Patio door threshold problem...please help!

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Old 04-30-14, 08:56 AM
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Patio door threshold problem...please help!

Hello,

I'm replacing some patio doors and have ran into a problem. The patio concrete is flush with the door threshold. The threshold even seems to be pushed into the concrete. Will I be able to replace the threshold and use a prehung door?

Please see pics below. Any advice would be great! Thanks for the help!

Blayne

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Old 04-30-14, 09:03 AM
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I've never worked on a patio door with the threshold flush with the concrete pad. I suppose this is not unusual in a non-freezing area of the country. I would think that the old threshold be taken out and the base re-leveled when new door is installed. I would also try and smooth out the surrounding area with a finish coat of cement.
 
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Old 04-30-14, 09:05 AM
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Some jackwhacker poured cement up around the door threshold. That's never a good situation, because now the exterior side of the door is higher than the subfloor inside. Doesn't take a genius to figure out which way water would run if there is a leak.

Your best option is to remove and lower the exterior cement. Your new prehung door will probably not fit up against that concrete, unless the new threshold is more narrow than the old one. And even if it fit, there is a great leak potential there that needs to be addressed.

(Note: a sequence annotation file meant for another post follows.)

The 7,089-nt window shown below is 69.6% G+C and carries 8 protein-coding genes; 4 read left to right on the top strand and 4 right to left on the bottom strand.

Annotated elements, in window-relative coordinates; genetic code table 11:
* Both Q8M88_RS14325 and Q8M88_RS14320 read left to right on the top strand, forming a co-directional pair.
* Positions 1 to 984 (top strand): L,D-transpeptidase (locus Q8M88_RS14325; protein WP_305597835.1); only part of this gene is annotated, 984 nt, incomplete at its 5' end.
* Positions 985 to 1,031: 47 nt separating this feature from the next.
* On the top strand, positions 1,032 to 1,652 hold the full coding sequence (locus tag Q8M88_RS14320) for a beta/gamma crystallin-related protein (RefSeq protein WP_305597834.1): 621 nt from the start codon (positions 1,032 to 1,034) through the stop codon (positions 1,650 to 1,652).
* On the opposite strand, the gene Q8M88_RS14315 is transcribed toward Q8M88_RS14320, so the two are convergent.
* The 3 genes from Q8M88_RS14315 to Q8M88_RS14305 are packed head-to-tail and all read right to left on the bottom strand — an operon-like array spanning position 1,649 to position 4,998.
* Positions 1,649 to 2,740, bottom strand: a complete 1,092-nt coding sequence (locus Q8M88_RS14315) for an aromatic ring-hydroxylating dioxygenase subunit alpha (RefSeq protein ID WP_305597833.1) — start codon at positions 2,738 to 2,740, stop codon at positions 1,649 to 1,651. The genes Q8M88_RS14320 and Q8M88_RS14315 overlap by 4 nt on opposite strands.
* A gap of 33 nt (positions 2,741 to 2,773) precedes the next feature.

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Old 04-30-14, 09:12 AM
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At the very least, if you can't do as XSleeper says, then make sure the outside cement is graded to run water away from the door.
 
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Old 04-30-14, 09:25 AM
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"Your best option is to remove and lower the exterior cement."

The best option is not a realistic option as the patio is huge and surrounds a pool. I'm not worried about water running in as I live on a hill and have had zero flooding issues.

So am I better off just trying to replace the actual door and stay away from the prehung type?
 
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Old 04-30-14, 09:34 AM
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If you are wanting to replace the entire door, frame and all, there is no other type of patio door other than a prehung, so I don't understand your question. If you remove your door, that aluminum sill will be removed along with it.

If you want to leave the jamb and sill in place and just get a new door to hang on the existing hinges, that would certainly be an option. We don't know your motive or goal in replacing the doors. All you said was "I'm replacing some patio doors".
 
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Old 04-30-14, 09:34 AM